JIRA: Data protection by design and by default
Article 25 of the GDPR sets forth the principle of data protection by design and by default. This is a broad principle with varying meaning and application depending on the context and type of personal data being processed. This principle is unique to each organization, and should always be evaluated with the assistance of legal counsel to determine all efforts required to comply. These efforts may include ensuring certain third party applications you use to process personal data are configured to default to the most privacy-friendly settings available whenever personal data is input. Below is a summary of relevant settings and configurations available through certain Atlassian products, and a discussion of any limitations.
The following document describes how user Personal Data (PD) may be accessible in JIRA by the individual, JIRA administrators, authenticated users, and non-authenticated users (if the JIRA instance is publicly accessible).
There can be multiple sources of PD in JIRA, such as a user profile, issues/comments etc. For a more comprehensive list please refer to Jira: Right to erasure
The information on this page relates to JIRA Core and JIRA Software 7.0 and later, and JIRA Service Desk 3.0 and later.
JIRA can operate in two modes:
- Private - Only administrators can provide new users with access to an instance.
- Public - Anyone can access the instance upon sign up.
Public means that anyone can sign-up and create an account, and by doing so they potentially gain the ability to browse user profiles, depending on how the JIRA permission schemes are set. To check and/or disable public mode, follow this guide: Configuring Jira application options.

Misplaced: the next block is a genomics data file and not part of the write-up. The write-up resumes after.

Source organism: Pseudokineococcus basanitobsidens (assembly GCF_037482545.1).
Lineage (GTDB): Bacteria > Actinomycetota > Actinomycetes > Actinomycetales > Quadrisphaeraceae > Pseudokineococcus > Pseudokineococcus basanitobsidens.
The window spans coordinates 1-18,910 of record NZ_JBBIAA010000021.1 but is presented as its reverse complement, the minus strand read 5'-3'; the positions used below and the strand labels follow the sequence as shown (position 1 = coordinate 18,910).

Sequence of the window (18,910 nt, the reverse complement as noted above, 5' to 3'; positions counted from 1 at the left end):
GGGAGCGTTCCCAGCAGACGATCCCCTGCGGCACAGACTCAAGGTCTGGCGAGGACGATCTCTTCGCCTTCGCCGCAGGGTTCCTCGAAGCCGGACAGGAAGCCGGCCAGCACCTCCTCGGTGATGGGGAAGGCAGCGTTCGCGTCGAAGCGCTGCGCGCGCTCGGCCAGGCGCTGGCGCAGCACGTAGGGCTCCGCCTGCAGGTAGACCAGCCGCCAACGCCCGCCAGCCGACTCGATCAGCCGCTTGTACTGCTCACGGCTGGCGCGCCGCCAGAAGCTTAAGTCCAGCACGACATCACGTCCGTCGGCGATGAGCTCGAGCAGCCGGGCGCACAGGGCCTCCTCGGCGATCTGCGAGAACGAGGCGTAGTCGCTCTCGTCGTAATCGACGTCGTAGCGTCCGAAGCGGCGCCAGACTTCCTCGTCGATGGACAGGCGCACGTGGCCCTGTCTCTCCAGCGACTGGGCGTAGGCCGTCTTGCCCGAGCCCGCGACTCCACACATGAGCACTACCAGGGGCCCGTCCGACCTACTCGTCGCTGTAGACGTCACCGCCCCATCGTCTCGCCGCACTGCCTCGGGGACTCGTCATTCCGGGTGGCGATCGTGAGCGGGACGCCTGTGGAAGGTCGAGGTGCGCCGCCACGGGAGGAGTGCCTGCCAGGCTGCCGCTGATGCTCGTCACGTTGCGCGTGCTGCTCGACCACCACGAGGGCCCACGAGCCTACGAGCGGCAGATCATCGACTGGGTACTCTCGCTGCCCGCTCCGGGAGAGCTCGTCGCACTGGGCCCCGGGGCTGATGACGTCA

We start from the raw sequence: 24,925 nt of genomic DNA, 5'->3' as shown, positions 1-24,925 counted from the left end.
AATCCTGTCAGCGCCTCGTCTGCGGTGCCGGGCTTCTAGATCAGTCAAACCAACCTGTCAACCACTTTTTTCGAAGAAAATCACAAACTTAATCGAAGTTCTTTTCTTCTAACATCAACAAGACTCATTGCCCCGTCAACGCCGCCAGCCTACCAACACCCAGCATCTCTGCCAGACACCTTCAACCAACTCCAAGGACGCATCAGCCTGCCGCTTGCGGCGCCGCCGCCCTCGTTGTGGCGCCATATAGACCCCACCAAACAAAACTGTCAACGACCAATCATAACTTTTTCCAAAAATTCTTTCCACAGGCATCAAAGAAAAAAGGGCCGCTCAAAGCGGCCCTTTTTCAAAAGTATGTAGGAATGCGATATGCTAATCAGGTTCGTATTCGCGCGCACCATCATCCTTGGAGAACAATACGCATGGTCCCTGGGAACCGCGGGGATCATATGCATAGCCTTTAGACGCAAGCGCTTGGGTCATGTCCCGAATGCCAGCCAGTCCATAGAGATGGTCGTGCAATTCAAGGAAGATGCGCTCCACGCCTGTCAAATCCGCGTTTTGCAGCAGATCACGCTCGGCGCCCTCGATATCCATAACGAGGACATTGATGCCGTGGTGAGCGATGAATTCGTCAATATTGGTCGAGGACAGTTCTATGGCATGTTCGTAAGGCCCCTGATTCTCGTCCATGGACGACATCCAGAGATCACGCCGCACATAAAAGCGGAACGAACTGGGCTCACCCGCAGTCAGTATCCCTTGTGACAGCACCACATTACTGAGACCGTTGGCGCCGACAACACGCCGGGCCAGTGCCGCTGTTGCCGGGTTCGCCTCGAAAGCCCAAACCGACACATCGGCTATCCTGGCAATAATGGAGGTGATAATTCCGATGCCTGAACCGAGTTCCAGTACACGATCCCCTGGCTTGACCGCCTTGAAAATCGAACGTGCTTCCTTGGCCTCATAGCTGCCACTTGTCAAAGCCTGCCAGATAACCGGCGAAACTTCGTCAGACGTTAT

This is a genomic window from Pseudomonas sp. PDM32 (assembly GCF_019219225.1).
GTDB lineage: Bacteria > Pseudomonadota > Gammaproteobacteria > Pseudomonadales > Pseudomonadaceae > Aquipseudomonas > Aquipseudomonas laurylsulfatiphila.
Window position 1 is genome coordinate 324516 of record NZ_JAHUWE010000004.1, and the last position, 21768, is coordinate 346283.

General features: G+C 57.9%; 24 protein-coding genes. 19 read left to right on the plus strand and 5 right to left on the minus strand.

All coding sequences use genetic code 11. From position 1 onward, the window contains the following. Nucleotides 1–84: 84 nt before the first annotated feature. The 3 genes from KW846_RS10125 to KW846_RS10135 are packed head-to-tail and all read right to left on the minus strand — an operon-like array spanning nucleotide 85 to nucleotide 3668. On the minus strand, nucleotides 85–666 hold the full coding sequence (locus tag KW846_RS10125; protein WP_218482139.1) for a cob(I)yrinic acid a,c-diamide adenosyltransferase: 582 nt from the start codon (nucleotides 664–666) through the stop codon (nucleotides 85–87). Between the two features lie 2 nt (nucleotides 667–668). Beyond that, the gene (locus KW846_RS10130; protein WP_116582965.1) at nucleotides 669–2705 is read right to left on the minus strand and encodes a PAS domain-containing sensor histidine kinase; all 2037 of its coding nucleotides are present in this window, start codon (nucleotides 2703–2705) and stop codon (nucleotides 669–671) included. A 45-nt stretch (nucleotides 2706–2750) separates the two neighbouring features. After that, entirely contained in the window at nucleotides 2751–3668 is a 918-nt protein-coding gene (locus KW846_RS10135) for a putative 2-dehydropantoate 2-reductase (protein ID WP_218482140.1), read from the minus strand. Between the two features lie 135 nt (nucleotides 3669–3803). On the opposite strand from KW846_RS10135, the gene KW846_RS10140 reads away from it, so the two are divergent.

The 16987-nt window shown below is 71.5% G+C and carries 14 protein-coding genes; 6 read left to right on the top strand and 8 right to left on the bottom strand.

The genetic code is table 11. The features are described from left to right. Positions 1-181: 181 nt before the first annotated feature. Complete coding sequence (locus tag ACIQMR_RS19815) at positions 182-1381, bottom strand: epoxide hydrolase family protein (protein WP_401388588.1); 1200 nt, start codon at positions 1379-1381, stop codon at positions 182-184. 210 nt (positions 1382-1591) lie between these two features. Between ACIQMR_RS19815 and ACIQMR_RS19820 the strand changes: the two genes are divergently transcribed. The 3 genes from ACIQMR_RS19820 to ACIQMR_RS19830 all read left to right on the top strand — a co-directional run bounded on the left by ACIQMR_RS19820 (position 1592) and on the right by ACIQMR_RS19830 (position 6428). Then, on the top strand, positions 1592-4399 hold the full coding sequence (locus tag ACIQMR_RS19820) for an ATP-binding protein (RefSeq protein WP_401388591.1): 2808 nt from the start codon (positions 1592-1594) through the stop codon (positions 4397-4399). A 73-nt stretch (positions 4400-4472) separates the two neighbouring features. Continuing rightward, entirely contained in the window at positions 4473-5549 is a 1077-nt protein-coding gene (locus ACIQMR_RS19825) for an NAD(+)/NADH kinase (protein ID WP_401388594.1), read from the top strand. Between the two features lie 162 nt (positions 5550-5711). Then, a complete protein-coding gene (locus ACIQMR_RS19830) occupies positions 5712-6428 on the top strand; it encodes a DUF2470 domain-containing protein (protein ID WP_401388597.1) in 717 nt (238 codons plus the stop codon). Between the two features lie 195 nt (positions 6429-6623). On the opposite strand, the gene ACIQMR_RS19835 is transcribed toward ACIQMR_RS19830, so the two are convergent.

Access for "Anyone" group
JIRA can be configured in such way that "Anyone" can access and browse issues and projects, and create issues with the browse user permission (which means they can see a list of the current JIRA users). An administrator would need to check for any occurrence of a permission granted to the "Anyone" group. Review the following documentation for more information on:
- Global permissions - Managing global permissions
- Permission schemes - Configuring permissions
- Permission schemes REST API - API docs
Similar to the "Anyone" group described above, a filter can be shared with publicly when the filter owner decides to add a share of "Public". This means the filter is available to users who are not logged in, and is accessible publicly. For more information on public filters, review this guide: Anonymous users able to see shared filters, dashboards, or project issues in Jira server.